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Old 06-03-2006, 07:14 PM   #1
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Cherry picking time

In 2-3 weeks my cherrys will be ripe down in S.W. Va. . My issue is I live around the capital beltway in Maryland. I have a pressure canner, a food saver and a huge pot for water bath canning. I am probably going to run to the farm shake 30 or 40 gallons of cherrys out of the trees over a weekend.
My question is I want to make about 4 cases of pint jars of jelly or jam or preserves and have enough cherries to make maybe 10 pies or cobblers later like at thanksgiving and christmas and to have enough to make a few gallons of ice cream.
The rest I'll freeze in foodsaver bags.
Now whats the best way for those cherrys to make the 5-6 hr trip back?

I'll have to do the same thing with peaches,bosc pears, apples, berries and next year strawberrys. And I may get lucky and get some grapes this year. Any thoughts?

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Old 06-04-2006, 07:49 AM   #2
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Quote:
Originally Posted by vilasman
Now whats the best way for those cherrys to make the 5-6 hr trip back?
A 5-6 hour trip in the trunk of your car shouldn't be a problem ... if you feel they should be kept cooler ... try transporting them in the backseat of your car. If you want to transport them in the trunk, and it's above 90-F, you could place a couple of blocks of dry ice in the trunk (wrapped in newspaper and placed in a triple thick cardboard box).
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Old 06-04-2006, 12:49 PM   #3
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30-40 gallons! That's a lot of cherries...think 8 five gallon buckets. I would put as many as possible inside the car, but if you have that many, you'll probably need to use the trunk as well.
Michael's idea about the dry ice is a good one.
You could also put a layer of ice in the bottom of a large cooler, then line the cooler with a garbage bag. Fill the bag with cherries and close the lid. Or seal the bag and put more ice on top.
You're really not worrying about spoilage here...you just don't want them to cook from the heat in the trunk.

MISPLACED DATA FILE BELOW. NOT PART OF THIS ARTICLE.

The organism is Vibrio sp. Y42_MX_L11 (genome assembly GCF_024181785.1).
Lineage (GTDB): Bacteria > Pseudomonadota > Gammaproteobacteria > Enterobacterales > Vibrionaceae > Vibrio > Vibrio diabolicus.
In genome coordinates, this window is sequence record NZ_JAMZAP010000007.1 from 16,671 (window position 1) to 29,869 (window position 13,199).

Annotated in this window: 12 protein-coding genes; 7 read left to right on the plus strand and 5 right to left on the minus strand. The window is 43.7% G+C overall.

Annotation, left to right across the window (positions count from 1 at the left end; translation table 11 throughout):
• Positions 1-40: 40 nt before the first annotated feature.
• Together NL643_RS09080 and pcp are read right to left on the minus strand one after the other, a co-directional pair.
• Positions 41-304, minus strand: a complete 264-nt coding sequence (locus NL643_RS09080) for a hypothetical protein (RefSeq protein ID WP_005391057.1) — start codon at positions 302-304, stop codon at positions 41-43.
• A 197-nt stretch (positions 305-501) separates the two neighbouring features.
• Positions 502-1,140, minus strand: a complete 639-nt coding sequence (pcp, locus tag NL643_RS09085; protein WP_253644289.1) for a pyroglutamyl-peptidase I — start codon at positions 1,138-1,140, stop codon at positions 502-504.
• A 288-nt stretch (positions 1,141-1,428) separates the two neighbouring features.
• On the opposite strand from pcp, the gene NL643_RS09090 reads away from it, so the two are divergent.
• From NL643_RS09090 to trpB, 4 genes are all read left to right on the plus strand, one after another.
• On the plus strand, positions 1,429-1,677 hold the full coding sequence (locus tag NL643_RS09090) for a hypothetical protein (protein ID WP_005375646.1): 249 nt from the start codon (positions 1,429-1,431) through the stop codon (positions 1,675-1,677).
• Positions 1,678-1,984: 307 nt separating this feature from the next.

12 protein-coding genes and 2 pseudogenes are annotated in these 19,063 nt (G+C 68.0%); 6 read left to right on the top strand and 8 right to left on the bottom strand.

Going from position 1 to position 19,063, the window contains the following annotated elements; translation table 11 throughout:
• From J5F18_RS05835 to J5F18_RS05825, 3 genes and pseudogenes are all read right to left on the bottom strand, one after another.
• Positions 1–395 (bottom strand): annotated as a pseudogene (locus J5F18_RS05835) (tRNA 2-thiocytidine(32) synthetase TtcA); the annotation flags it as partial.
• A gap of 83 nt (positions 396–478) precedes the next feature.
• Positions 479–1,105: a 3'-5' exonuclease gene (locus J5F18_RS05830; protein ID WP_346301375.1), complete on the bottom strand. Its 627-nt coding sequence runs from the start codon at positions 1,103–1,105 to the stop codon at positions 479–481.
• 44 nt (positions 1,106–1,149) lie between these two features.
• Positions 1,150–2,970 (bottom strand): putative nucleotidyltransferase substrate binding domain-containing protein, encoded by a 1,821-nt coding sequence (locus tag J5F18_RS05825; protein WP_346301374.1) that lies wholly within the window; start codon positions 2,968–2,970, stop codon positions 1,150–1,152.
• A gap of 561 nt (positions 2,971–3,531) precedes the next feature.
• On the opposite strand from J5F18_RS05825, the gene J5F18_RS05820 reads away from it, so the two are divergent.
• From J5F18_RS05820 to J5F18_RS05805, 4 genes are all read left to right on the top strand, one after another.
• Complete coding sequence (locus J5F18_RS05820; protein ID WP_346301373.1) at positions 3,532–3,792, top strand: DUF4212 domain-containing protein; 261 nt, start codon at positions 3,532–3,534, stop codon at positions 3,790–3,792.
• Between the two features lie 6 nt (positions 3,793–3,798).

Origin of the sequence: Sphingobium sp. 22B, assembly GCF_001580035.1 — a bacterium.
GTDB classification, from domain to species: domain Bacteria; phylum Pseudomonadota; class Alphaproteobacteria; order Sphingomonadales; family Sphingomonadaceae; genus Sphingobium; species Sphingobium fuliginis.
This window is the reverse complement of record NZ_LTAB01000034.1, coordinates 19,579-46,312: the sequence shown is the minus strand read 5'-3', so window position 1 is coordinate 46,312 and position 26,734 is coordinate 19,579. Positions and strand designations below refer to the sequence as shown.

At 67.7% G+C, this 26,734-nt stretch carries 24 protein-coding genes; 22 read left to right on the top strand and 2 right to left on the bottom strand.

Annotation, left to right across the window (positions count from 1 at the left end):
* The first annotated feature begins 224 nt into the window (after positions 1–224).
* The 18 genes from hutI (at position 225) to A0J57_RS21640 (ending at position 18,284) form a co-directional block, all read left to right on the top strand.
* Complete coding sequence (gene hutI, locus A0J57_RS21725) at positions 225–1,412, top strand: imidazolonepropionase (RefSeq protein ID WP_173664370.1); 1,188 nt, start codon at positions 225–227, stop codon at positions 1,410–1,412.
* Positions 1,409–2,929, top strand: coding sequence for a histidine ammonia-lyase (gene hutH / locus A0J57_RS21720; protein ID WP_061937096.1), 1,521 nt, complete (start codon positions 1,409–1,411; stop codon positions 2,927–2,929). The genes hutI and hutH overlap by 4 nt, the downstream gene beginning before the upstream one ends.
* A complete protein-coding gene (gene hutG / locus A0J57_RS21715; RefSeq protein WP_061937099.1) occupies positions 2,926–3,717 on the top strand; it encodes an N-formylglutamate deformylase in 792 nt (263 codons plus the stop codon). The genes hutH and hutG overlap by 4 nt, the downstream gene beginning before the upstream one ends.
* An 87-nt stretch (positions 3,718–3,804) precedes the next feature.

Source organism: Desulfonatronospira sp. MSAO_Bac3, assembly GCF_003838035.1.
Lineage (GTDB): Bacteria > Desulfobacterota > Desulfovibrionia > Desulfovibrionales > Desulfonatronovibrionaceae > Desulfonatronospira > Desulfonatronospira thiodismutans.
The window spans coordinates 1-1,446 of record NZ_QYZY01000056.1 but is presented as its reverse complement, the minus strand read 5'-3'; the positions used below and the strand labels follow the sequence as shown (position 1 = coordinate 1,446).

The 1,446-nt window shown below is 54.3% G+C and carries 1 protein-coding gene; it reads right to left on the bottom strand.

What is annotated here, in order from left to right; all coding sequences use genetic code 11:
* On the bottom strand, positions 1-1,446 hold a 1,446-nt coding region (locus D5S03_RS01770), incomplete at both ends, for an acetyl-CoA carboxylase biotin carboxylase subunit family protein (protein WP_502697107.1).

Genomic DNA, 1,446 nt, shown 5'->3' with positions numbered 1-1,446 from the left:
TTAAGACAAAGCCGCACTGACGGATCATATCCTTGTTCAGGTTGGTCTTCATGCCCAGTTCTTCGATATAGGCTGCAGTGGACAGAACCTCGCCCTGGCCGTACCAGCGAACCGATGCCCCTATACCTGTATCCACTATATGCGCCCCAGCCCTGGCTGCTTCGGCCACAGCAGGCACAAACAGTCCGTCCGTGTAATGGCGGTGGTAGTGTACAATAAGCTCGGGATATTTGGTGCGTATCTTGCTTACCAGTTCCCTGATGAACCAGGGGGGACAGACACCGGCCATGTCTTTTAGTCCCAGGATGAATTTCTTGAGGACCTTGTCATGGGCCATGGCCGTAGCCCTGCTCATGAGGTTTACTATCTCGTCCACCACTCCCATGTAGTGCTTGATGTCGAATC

I hope you are going to have help pitting all those cherries! I put up about 10 gallons for pies and toppings one year, and by the time I got done pitting them all, my arms were like sour cherry suckers from all the juice dripping down them. Of course, you won't have to pit the ones you use for jelly.

One thing you can look forward to...your car will smell like cherry pie for several days. I brought home a backseat full of strawberries one time, and the aroma lingered in my car for some time.
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Old 06-04-2006, 12:52 PM   #4
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So get them home, keep them cool and process them as soon as possible afterwards.
Got it
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Old 06-04-2006, 01:31 PM   #5
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Lucky, we do not have cheries here, I kate that. I love cherie preserve so , so mucg grrrrrrrrrrr
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Old 06-04-2006, 01:59 PM   #6
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To transport that many cherries you must have a truck or a van. Damp towels on the top will help in cooling. You will be using boxes of low depth so as not to crush the cherries ergo, wet towels and good air circulation.

Cherries are usually plentiful in the mkts at this time of year but so far..... none, zilch, nada, etc......
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Old 06-05-2006, 07:02 PM   #7
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Swann brought up a very good point - use shallow boxes so the weight of the fruit doesn't crush the fruit at the bottom - and that goes for the other fruits/berries you intent to transport in quantity.

You might consider talking to the manager of the produce department at your local grocery store and see if you can get some of the boxes, hopefully the divider trays inside them also, they receive their produce in.
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